It’s important to understand that the Second Injury Fund does not cover any medical expenses, but only provides benefits for your disability.

Contact Us

To arrange a private meeting, contact us by e-mail or call our office at 908-200-2297. Evening and weekend meetings are available upon request. We take all major credit cards.

We handle all personal injury cases on a contingency basis. There will be no attorney fees unless we get compensation for your losses.

Permanent Total Disability Benefits in a New Jersey Workers’ Compensation Claim

suffer-an-injury

If you suffer an injury in the workplace in New Jersey, and the nature of your injury is such that you’ll never be able to work again, you can pursue permanent total disability benefits under New Jersey’s workers’ compensation system. The determination that you cannot work must be made by a medical professional.

Customarily, in the aftermath of an injury, you’ll receive temporary total disability payments (assuming you cannot work at all). Once it’s determined that your medical condition will not improve to the point where you can work again, your temporary benefits will be terminated and replaced by permanent benefits. As a general rule, the permanent total disability award is for a period of 450 weeks. However, the benefits may continue to be paid after that period expires, provided you can demonstrate that you are still unable to engage in any gainful employment.

The amount of your benefits will be based on your average weekly wage (AWW) for the 26 week period immediately preceding your injury. The allocated percentage is 70%, but your benefits must be at least 20% of the statewide average weekly wage (SAWW) and cannot exceed 75% of the SAWW. To qualify for permanent total disability, though, you need not show that you can’t work at all. Instead, if you have lost two major members of your body—both arms or both feet, for example—or if you have lost a combination of two or more members—a leg and a hand, for example—you will be presumed to be permanently totally disabled.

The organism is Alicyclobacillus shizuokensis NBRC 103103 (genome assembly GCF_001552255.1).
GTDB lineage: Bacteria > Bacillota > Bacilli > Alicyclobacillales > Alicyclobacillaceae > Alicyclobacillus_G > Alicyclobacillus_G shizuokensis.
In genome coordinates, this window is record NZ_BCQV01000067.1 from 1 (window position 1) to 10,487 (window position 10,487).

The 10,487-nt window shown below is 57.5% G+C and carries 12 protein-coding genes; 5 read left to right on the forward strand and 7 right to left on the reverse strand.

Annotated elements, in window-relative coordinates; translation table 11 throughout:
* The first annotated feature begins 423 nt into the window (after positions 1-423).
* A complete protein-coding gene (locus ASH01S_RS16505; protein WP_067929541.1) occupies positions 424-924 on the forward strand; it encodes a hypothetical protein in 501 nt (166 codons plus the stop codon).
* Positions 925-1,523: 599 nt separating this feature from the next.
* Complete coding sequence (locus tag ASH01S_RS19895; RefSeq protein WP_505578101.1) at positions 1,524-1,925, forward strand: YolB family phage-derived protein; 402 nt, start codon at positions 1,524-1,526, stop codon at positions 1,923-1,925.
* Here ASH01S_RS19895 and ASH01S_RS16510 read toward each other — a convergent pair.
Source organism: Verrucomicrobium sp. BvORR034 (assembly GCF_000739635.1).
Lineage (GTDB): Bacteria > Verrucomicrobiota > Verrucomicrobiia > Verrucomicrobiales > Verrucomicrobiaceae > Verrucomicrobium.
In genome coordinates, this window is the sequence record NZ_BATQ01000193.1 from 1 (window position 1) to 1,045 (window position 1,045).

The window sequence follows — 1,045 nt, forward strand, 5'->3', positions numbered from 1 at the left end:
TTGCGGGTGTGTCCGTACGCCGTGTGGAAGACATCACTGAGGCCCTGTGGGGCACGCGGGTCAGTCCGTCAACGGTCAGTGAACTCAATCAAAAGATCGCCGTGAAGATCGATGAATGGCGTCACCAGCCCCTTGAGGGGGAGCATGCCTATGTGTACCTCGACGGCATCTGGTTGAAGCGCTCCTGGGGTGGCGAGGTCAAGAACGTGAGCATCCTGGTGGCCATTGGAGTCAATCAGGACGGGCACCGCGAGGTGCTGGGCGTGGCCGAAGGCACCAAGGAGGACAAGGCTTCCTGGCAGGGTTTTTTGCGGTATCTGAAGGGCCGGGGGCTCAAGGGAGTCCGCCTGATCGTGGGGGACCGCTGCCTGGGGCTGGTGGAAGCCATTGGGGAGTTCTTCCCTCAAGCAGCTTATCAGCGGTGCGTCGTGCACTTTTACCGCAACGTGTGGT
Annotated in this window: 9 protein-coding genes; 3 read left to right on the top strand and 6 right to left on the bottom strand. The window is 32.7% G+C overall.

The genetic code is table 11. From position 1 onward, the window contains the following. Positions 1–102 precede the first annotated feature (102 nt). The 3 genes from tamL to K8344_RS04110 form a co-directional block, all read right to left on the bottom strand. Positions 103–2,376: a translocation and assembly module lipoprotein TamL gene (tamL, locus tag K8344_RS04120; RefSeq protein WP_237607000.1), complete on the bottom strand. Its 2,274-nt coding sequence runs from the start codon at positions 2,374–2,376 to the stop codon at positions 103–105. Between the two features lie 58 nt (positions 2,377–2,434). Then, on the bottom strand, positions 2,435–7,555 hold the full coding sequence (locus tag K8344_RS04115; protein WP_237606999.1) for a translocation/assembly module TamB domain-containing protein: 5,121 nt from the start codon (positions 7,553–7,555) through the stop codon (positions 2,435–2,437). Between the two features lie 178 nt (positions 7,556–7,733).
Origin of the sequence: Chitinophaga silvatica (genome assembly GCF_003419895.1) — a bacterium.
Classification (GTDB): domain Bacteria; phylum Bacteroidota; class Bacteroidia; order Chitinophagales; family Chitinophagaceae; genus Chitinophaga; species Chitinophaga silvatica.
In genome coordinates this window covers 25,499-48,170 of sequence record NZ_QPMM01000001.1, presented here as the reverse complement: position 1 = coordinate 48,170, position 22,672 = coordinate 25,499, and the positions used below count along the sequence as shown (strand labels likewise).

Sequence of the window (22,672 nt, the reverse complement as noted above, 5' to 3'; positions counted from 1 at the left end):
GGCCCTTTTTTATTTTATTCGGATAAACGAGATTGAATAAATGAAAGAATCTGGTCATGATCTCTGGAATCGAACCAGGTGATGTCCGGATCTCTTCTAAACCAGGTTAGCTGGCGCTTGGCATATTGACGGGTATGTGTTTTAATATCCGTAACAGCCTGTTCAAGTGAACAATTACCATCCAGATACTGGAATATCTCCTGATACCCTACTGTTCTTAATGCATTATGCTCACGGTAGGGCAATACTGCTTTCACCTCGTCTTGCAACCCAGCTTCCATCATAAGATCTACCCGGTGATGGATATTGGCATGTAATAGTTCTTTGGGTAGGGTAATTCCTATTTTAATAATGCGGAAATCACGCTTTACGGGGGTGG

Contact Our Office

To arrange a private meeting, contact us by e-mail or call our office at 908-200-2297. Evening and weekend meetings are available upon request. We take all major credit cards.

We handle all personal injury cases on a contingency basis. There will be no attorney fees unless we get compensation for your losses.

Permanent Partial Disability Benefits under New Jersey’s Workers’ Compensation System

Partial Disability

If you’ve sustained an injury on the job and company authorized medical professionals have determined that you will either be unable to ever work again, or will carry a partial disability with you for the rest of your life, you may be eligible for either permanent partial benefits or permanent total benefits under New Jersey’s workers’ compensation laws.

Permanent Partial Disability Benefits

If you’ve suffered an injury that doesn’t preclude you from working, but limits your ability to perform your job or leads to a permanent change in your health, you can pursue what are known as permanent partial disability benefits, also called “scheduled or non-scheduled” losses. A scheduled loss is a permanent injury to appendages, such as arms, legs, hands, feet, fingers and toes, as well as eyes, ears or teeth. An unscheduled loss is a permanent injury to any other part of the body, such as your neck, back, lungs or heart.